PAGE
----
On 15 November, at the G20 summit in Bali, Prime Minister Narendra Modi got up from the official dinner table and shook hands with the Chinese president Xi Jinping. This was their first interaction since 2019, when the two leaders met during an informal summit in Chennai. Modi had not met the Chinese leader since the border crisis began in Ladakh, in May 2020, largely because of the restrictions imposed by the pandemic. In September this year, at the Shanghai Cooperation Organisation summit in Samarkand, the two leaders had not even exchanged a smile during an official photograph.
Modi’s move at Bali suggests that Indian calculations have changed since the twentieth party congress in Beijing last month, where Xi was elected for a third norm-defying term as the general secretary of the Chinese Communist Party. Modi did not tweet pictures of the meeting with Xi—even fleeting interactions with other global leaders have been posted. The government has been vague about the proceedings, captured on official video, giving no clue of what motivated Modi to get up from the official banquet and walk up to Xi to have a word with him. The Chinese, too, have been silent about the brief conversation.
This is not the first time Modi has taken the initiative with Xi, during an ongoing border crisis. In 2017, with Indian and Chinese soldiers arrayed against each other in Doklam in Bhutan, Modi had similarly walked up to the Chinese leader for an informal interaction on the sidelines of a G20 summit in Hamburg, Germany. The spokesperson of the Indian ministry of external affairs had tweeted a picture of that meeting, and thereafter Indian media reports credited Modi for achieving a breakthrough on Doklam. The then foreign secretary S Jaishankar, told the parliamentary standing committee on external affairs that it was the 7 July conversation in Hamburg that “initiated diplomatic communications with the Chinese side in Beijing to seek resolution of this issue.” But most analysts argued that it was Xi’s desire to have a successful BRICS summit in China, in September 2017, that led to the so-called disengagement at Doklam in August 2017. This distortion of external realities to suit a domestic political narrative, a tactic frequently deployed by Modi’s government, could have dangerous consequences.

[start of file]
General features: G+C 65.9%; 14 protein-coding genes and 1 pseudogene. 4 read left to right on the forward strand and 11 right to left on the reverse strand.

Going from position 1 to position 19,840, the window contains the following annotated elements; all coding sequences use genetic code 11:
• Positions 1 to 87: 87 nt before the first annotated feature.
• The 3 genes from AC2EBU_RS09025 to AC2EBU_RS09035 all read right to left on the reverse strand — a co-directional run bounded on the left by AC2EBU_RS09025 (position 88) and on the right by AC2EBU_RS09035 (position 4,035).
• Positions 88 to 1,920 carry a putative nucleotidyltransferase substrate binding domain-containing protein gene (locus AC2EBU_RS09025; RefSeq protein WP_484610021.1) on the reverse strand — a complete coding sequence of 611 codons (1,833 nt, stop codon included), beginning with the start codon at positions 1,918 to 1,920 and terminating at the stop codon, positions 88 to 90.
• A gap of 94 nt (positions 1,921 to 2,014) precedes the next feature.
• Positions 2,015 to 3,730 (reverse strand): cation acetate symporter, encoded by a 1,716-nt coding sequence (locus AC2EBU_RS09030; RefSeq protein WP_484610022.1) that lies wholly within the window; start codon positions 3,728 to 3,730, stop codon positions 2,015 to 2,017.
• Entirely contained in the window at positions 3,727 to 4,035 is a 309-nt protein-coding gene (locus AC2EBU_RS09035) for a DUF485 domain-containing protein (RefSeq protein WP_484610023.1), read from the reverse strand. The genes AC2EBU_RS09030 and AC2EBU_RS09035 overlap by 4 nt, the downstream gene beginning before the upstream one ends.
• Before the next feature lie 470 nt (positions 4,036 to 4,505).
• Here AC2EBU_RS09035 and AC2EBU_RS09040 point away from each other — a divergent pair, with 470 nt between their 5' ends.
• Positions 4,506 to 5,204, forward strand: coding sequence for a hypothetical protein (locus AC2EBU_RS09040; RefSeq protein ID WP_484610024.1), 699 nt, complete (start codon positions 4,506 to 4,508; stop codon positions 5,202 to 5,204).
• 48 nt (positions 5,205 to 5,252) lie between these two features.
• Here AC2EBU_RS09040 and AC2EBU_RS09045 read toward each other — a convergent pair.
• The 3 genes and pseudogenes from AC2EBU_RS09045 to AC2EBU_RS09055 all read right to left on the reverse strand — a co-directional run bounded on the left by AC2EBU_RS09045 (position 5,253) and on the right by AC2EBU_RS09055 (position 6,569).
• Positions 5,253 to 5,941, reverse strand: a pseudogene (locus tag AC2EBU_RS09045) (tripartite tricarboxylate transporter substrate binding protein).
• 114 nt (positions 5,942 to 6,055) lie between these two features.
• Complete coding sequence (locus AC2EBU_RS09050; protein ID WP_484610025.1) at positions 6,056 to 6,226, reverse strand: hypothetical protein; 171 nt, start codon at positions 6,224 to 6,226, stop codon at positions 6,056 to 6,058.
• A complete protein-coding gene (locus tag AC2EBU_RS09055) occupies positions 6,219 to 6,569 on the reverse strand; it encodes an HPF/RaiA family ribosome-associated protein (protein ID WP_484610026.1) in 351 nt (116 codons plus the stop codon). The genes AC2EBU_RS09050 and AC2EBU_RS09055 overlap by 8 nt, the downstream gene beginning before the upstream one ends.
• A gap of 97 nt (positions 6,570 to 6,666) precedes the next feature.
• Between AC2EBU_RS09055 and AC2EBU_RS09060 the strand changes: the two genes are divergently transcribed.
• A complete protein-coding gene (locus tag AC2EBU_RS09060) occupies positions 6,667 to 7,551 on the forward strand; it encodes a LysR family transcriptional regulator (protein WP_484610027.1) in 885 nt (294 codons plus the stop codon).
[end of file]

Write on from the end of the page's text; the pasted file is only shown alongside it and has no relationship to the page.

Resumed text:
Domestically, the disengagement in Doklam was projected not merely as a resolution to a vexed problem but as a victory for the Modi government. It took just a few months for the truth to come out. Satellite imagery showed that while the Indian forces returned to their posts, the Chinese People’s Liberation Army continued to remain on the plateau, barely a few hundred metres away from the standoff site. Since then, the PLA has constructed massive infrastructure in the area, bolstered its permanent deployment and started building alternative roads to access the Jampheri ridge. In March 2018, the Modi government was forced to acknowledge in parliament that the PLA had “undertaken construction of some infrastructure, including sentry posts, trenches and helipads” after disengagement.
The current situation in Ladakh is even more worrisome. The army chief General Manoj Pande succinctly elucidated at an event in Delhi some days ago that the PLA’s military build-up has not reduced while it has constructed a lot of infrastructure. Rather ominously, the Chinese side refuses to discuss the two areas, Depsang and Demchok, where disengagement has not taken place. Even in the other five areas where disengagement has taken place over the past thirty months, the PLA is unwilling to discuss the next stage of de-escalation. The Chinese foreign ministry has blamed India for the crisis, and flatly refused a return to the status quo as it existed in April 2020.